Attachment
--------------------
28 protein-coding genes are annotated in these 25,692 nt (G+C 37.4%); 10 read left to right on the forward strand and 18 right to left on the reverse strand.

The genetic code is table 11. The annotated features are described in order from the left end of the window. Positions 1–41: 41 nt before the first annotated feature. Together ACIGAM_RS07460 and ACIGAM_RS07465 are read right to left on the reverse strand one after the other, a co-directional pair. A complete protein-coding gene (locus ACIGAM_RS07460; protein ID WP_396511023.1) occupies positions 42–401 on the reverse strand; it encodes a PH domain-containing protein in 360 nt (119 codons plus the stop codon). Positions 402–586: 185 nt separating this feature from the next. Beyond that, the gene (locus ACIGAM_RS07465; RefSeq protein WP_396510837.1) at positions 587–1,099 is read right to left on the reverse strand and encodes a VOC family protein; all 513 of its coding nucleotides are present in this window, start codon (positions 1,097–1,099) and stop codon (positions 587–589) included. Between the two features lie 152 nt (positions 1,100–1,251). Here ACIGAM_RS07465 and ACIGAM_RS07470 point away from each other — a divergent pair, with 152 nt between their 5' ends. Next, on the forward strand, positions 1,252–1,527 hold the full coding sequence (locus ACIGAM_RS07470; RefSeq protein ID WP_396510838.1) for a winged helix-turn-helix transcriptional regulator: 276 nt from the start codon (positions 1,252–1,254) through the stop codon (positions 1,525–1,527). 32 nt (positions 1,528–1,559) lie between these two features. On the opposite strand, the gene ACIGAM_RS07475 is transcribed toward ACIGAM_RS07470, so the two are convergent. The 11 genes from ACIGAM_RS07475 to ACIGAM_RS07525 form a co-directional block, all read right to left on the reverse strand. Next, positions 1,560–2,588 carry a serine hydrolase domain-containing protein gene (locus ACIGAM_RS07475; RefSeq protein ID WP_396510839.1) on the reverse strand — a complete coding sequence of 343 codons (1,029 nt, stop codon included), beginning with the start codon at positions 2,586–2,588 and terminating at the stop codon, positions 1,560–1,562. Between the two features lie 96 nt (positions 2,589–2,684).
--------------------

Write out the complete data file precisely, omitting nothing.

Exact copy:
28 protein-coding genes are annotated in these 25,692 nt (G+C 37.4%); 10 read left to right on the forward strand and 18 right to left on the reverse strand.

The genetic code is table 11. The annotated features are described in order from the left end of the window. Positions 1–41: 41 nt before the first annotated feature. Together ACIGAM_RS07460 and ACIGAM_RS07465 are read right to left on the reverse strand one after the other, a co-directional pair. A complete protein-coding gene (locus ACIGAM_RS07460; protein ID WP_396511023.1) occupies positions 42–401 on the reverse strand; it encodes a PH domain-containing protein in 360 nt (119 codons plus the stop codon). Positions 402–586: 185 nt separating this feature from the next. Beyond that, the gene (locus ACIGAM_RS07465; RefSeq protein WP_396510837.1) at positions 587–1,099 is read right to left on the reverse strand and encodes a VOC family protein; all 513 of its coding nucleotides are present in this window, start codon (positions 1,097–1,099) and stop codon (positions 587–589) included. Between the two features lie 152 nt (positions 1,100–1,251). Here ACIGAM_RS07465 and ACIGAM_RS07470 point away from each other — a divergent pair, with 152 nt between their 5' ends. Next, on the forward strand, positions 1,252–1,527 hold the full coding sequence (locus ACIGAM_RS07470; RefSeq protein ID WP_396510838.1) for a winged helix-turn-helix transcriptional regulator: 276 nt from the start codon (positions 1,252–1,254) through the stop codon (positions 1,525–1,527). 32 nt (positions 1,528–1,559) lie between these two features. On the opposite strand, the gene ACIGAM_RS07475 is transcribed toward ACIGAM_RS07470, so the two are convergent. The 11 genes from ACIGAM_RS07475 to ACIGAM_RS07525 form a co-directional block, all read right to left on the reverse strand. Next, positions 1,560–2,588 carry a serine hydrolase domain-containing protein gene (locus ACIGAM_RS07475; RefSeq protein ID WP_396510839.1) on the reverse strand — a complete coding sequence of 343 codons (1,029 nt, stop codon included), beginning with the start codon at positions 2,586–2,588 and terminating at the stop codon, positions 1,560–1,562. Between the two features lie 96 nt (positions 2,589–2,684).